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Linux Shell Tip: Remove files with names that contains spaces, and special characters such as -, --

In Linux or Unix-like system you may come across file names with special characters such as:

  • -
  • --
  • ;
  • &
  • $
  • ?
  • *
  • White spaces, backslashes and more.

In this quick tip I am going to show you to delete or copy files with names that contain strange characters on Linux.

Sample file list

Here is a sample list of file names:

file-1

The problem and solution

Your default bash shell considers many of these special characters (also known as meta-characters) as commands. If you try to delete or move/copy such files you may end up with errors. In this example, I am trying to delete a file named '>file':

$ rm >file

Sample outputs:

rm: missing operand
Try `rm --help' for more information.

The rm command failed to delete the file due to strange character in filename.

Tip #1: Put filenames in quotes

The following command is required to copy or delete files with spaces in their name, for example:

$ cp "my resume.doc" /secure/location/
$ rm "my resume.doc"

The quotes also prevent the many special characters interpreted by your shell, for example:

$ rm -v ">file"
removed `>file'

The double quotes preserve the value of all characters enclosed, except for the dollar sign, the backticks and the backslash. You can also try single quotes as follows:

$ rm -v 'a long file   name  here'
$ cp 'my mp3 file.mp3' /backup/disk/

Tip #2: Try a backslash

You can always insert a backslash (\) before the special character in your filename:

$ cp "my\ resume.doc" /secure/location/
$ rm "\*file"

Tip #3: Try a ./ at the beginning of the filename

The syntax is as follows to delete a file called '-file':

$ rm -v ./-file
removed `./-file'

The ./ at the beginning of the filename forces rm not to interpret - as option to the rm command.

Tip #4: Try a -- at the beginning of the filename

A -- signals the end of options and disables further option processing by shell. Any arguments after the -- are treated as filenames and arguments. An argument of - is equivalent to --. The syntax is:

$ rm -v -- -file
$ rm -v -- --file
$ rm -v -- "@#$%^&file"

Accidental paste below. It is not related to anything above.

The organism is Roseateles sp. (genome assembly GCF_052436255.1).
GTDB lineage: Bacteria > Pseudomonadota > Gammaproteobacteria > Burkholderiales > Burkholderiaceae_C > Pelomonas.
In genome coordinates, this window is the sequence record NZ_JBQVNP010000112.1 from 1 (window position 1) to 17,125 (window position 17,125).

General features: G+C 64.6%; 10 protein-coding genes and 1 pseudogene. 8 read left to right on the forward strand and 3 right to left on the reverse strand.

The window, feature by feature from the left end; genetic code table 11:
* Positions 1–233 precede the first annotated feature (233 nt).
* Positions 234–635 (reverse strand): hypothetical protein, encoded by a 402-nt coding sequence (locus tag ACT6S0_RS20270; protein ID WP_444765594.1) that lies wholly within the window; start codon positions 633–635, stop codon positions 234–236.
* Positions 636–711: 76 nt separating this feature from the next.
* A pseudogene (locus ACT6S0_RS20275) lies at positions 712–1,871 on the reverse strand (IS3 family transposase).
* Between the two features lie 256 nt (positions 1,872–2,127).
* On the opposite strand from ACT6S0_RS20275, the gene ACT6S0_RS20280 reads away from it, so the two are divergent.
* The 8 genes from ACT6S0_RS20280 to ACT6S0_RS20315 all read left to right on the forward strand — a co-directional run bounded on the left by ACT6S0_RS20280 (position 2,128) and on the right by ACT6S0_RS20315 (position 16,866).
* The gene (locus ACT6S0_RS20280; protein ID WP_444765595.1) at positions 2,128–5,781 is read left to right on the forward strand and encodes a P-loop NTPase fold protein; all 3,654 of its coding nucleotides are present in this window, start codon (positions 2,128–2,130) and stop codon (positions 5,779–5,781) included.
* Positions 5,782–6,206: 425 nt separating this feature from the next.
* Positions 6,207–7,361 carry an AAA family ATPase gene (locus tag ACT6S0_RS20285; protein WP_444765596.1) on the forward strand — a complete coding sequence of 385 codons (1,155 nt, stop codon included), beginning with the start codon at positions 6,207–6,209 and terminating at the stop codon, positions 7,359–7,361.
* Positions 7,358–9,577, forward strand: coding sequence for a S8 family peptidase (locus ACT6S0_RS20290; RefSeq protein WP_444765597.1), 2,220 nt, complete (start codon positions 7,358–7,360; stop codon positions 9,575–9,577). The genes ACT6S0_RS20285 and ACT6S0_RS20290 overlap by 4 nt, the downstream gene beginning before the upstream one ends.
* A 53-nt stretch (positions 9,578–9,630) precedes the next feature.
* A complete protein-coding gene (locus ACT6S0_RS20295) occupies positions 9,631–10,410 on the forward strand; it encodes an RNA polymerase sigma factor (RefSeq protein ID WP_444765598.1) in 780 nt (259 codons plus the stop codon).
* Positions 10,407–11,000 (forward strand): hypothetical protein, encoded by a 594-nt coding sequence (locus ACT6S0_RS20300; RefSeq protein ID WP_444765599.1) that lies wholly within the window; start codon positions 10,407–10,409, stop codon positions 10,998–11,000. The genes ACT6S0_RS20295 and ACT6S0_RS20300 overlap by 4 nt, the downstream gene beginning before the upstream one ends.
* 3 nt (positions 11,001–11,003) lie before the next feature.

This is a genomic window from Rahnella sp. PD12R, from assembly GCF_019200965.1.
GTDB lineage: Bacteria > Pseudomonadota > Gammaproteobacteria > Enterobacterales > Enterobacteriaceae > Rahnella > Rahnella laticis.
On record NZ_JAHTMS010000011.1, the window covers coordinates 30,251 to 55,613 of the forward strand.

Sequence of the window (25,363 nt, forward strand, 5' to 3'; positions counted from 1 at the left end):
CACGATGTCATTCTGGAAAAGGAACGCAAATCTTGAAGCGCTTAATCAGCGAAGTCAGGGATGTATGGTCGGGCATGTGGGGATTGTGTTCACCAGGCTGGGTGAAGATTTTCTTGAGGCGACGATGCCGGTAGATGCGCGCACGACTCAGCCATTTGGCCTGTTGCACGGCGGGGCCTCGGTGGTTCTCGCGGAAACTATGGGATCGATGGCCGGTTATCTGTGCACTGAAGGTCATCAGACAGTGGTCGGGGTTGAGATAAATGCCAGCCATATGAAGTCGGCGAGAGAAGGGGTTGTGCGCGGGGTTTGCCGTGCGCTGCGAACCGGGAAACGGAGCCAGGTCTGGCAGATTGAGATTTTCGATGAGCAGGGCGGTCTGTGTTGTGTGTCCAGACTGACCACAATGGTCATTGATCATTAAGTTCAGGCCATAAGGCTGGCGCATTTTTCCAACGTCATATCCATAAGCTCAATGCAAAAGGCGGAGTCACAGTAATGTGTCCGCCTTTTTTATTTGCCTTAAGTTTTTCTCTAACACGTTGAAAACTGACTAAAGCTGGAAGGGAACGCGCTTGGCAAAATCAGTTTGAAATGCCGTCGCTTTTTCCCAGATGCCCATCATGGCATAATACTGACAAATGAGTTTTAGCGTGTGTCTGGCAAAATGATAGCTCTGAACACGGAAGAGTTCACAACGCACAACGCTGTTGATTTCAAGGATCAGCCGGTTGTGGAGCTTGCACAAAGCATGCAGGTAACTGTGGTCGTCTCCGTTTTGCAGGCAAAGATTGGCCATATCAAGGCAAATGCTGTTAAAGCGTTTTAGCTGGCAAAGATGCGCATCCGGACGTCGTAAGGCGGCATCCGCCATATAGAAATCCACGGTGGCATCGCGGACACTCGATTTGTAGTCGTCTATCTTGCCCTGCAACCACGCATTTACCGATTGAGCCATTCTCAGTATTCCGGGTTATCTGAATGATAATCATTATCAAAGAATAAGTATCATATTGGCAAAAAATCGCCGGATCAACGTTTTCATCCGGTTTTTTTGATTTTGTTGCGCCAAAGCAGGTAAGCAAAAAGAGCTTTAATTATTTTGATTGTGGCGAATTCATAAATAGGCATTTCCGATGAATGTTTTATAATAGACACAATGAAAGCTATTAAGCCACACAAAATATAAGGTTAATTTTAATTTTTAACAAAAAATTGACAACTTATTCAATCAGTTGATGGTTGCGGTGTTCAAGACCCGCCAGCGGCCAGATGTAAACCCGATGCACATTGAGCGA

$ rmdir -v -- "--dirnameHere"

Tip #5: Remove file by an inode number

The -i option to ls displays the index number (inode) of each file:

ls -li

Use find command as follows to delete the file if the file has inode number 4063242:

$ find . -inum 4063242 -delete

OR

$ find . -inum 4063242 -exec rm -i {} \;

Sample session:file-2

For more information and options about the find, rm, and bash command featured in this tip, type the following command at the Linux prompt, to read man pages:

$ man find
$ man rm
$ man bash
 

Comments

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  • Hari. Said:

    The one that worked for me is tip#4 on linux. >> Tip #4: Try a -- at the beginning of the filename

  • Pier Said:

    Hi, I have tried it all but it does not work on my Ububntu 14.10. here is what I get : $ rename -- "Pi?ces du dossier de consultation des entreprises\DC1.doc" DC1.doc Backslash found where operator expected at (eval 1) line 1, near "entreprises\" syntax error at (eval 1) line 1, near "entreprises\" Any idea how to solve this. I cannot open the file that I need to check badly.

  • Howard Lee Harkness Said:

    (Ubuntu 12.04 LTS Another method: I was able to remove a file with special characters (file name was q!?) by rm -v -- q* If there are other files you want to keep in the directory, and the pattern-matching isn't enough to single out only the offending files, you may need to move everything you want to keep somewhere else, then do a rm * or, from the parent directory rm -r

  • Howard Lee Harkness Said:

    (Ubuntu 12.04 LTS Another method: I was able to remove a file with special characters (file name was q!?) by rm -v -- q* If there are other files you want to keep in the directory, and the pattern-matching isn't enough to single out only the offending files, you may need to move everything you want to keep somewhere else, then do a rm * or, from the parent directory rm -r

  • Howard Lee Harkness Said:

    (Ubuntu 12.04 LTS Another method: I was able to remove a file with special characters (file name was q!?) by rm -v -- q* If there are other files you want to keep in the directory, and the pattern-matching isn't enough to single out only the offending files, you may need to move everything you want to keep somewhere else, then do a rm * or, from the parent directory rm -r

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